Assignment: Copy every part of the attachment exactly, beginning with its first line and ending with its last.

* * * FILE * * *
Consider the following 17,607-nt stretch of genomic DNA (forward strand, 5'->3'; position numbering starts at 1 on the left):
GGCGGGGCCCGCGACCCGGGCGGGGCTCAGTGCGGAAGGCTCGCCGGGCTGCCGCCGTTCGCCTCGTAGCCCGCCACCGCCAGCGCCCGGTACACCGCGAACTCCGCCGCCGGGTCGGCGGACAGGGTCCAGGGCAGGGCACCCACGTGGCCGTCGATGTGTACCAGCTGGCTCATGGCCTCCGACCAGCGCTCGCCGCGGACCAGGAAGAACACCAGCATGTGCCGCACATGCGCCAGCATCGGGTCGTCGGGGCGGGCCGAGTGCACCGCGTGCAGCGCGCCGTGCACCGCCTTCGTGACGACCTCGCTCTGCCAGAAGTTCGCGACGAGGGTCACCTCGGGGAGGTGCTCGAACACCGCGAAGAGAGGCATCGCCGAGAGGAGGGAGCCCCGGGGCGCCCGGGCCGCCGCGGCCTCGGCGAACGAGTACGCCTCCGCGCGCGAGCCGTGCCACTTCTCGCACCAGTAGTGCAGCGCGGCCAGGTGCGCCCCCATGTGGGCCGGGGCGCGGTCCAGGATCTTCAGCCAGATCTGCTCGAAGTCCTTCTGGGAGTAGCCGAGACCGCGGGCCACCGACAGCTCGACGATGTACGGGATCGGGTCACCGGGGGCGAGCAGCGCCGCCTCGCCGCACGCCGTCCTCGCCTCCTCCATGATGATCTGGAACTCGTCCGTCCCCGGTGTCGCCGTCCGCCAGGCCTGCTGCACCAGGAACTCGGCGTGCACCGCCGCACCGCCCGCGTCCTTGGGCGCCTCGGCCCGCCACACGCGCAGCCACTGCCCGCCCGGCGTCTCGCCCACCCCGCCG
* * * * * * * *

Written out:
Consider the following 17,607-nt stretch of genomic DNA (forward strand, 5'->3'; position numbering starts at 1 on the left):
GGCGGGGCCCGCGACCCGGGCGGGGCTCAGTGCGGAAGGCTCGCCGGGCTGCCGCCGTTCGCCTCGTAGCCCGCCACCGCCAGCGCCCGGTACACCGCGAACTCCGCCGCCGGGTCGGCGGACAGGGTCCAGGGCAGGGCACCCACGTGGCCGTCGATGTGTACCAGCTGGCTCATGGCCTCCGACCAGCGCTCGCCGCGGACCAGGAAGAACACCAGCATGTGCCGCACATGCGCCAGCATCGGGTCGTCGGGGCGGGCCGAGTGCACCGCGTGCAGCGCGCCGTGCACCGCCTTCGTGACGACCTCGCTCTGCCAGAAGTTCGCGACGAGGGTCACCTCGGGGAGGTGCTCGAACACCGCGAAGAGAGGCATCGCCGAGAGGAGGGAGCCCCGGGGCGCCCGGGCCGCCGCGGCCTCGGCGAACGAGTACGCCTCCGCGCGCGAGCCGTGCCACTTCTCGCACCAGTAGTGCAGCGCGGCCAGGTGCGCCCCCATGTGGGCCGGGGCGCGGTCCAGGATCTTCAGCCAGATCTGCTCGAAGTCCTTCTGGGAGTAGCCGAGACCGCGGGCCACCGACAGCTCGACGATGTACGGGATCGGGTCACCGGGGGCGAGCAGCGCCGCCTCGCCGCACGCCGTCCTCGCCTCCTCCATGATGATCTGGAACTCGTCCGTCCCCGGTGTCGCCGTCCGCCAGGCCTGCTGCACCAGGAACTCGGCGTGCACCGCCGCACCGCCCGCGTCCTTGGGCGCCTCGGCCCGCCACACGCGCAGCCACTGCCCGCCCGGCGTCTCGCCCACCCCGCCG